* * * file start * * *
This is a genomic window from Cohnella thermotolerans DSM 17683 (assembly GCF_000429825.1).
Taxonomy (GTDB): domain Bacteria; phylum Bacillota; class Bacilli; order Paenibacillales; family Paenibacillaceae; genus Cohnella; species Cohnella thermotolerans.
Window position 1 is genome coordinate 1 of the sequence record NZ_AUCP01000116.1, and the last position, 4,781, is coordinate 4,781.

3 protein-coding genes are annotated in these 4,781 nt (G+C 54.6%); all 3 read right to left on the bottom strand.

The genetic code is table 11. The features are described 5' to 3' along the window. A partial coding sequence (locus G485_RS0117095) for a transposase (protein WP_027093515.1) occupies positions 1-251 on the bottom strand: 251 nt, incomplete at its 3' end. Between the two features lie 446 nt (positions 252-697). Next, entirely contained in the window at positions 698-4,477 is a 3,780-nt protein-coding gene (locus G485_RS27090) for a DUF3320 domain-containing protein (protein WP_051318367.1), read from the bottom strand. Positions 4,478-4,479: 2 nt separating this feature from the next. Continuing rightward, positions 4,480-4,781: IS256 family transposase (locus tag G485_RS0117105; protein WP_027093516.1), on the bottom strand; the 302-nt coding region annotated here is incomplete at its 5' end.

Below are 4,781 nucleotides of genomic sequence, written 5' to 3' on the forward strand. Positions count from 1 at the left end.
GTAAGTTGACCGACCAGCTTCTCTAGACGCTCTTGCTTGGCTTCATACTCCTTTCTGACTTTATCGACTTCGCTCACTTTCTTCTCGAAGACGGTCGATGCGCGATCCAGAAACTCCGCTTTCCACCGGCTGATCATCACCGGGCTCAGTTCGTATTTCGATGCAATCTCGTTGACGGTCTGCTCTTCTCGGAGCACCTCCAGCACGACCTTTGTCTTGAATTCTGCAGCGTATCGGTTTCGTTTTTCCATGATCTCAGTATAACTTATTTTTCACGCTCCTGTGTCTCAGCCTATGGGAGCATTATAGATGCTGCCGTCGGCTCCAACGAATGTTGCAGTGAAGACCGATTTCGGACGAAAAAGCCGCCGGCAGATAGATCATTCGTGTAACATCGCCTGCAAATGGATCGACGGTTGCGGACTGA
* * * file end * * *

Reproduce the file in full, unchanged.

This is a genomic window from Cohnella thermotolerans DSM 17683 (assembly GCF_000429825.1).
Taxonomy (GTDB): domain Bacteria; phylum Bacillota; class Bacilli; order Paenibacillales; family Paenibacillaceae; genus Cohnella; species Cohnella thermotolerans.
Window position 1 is genome coordinate 1 of the sequence record NZ_AUCP01000116.1, and the last position, 4,781, is coordinate 4,781.

3 protein-coding genes are annotated in these 4,781 nt (G+C 54.6%); all 3 read right to left on the bottom strand.

The genetic code is table 11. The features are described 5' to 3' along the window. A partial coding sequence (locus G485_RS0117095) for a transposase (protein WP_027093515.1) occupies positions 1-251 on the bottom strand: 251 nt, incomplete at its 3' end. Between the two features lie 446 nt (positions 252-697). Next, entirely contained in the window at positions 698-4,477 is a 3,780-nt protein-coding gene (locus G485_RS27090) for a DUF3320 domain-containing protein (protein WP_051318367.1), read from the bottom strand. Positions 4,478-4,479: 2 nt separating this feature from the next. Continuing rightward, positions 4,480-4,781: IS256 family transposase (locus tag G485_RS0117105; protein WP_027093516.1), on the bottom strand; the 302-nt coding region annotated here is incomplete at its 5' end.

Below are 4,781 nucleotides of genomic sequence, written 5' to 3' on the forward strand. Positions count from 1 at the left end.
GTAAGTTGACCGACCAGCTTCTCTAGACGCTCTTGCTTGGCTTCATACTCCTTTCTGACTTTATCGACTTCGCTCACTTTCTTCTCGAAGACGGTCGATGCGCGATCCAGAAACTCCGCTTTCCACCGGCTGATCATCACCGGGCTCAGTTCGTATTTCGATGCAATCTCGTTGACGGTCTGCTCTTCTCGGAGCACCTCCAGCACGACCTTTGTCTTGAATTCTGCAGCGTATCGGTTTCGTTTTTCCATGATCTCAGTATAACTTATTTTTCACGCTCCTGTGTCTCAGCCTATGGGAGCATTATAGATGCTGCCGTCGGCTCCAACGAATGTTGCAGTGAAGACCGATTTCGGACGAAAAAGCCGCCGGCAGATAGATCATTCGTGTAACATCGCCTGCAAATGGATCGACGGTTGCGGACTGA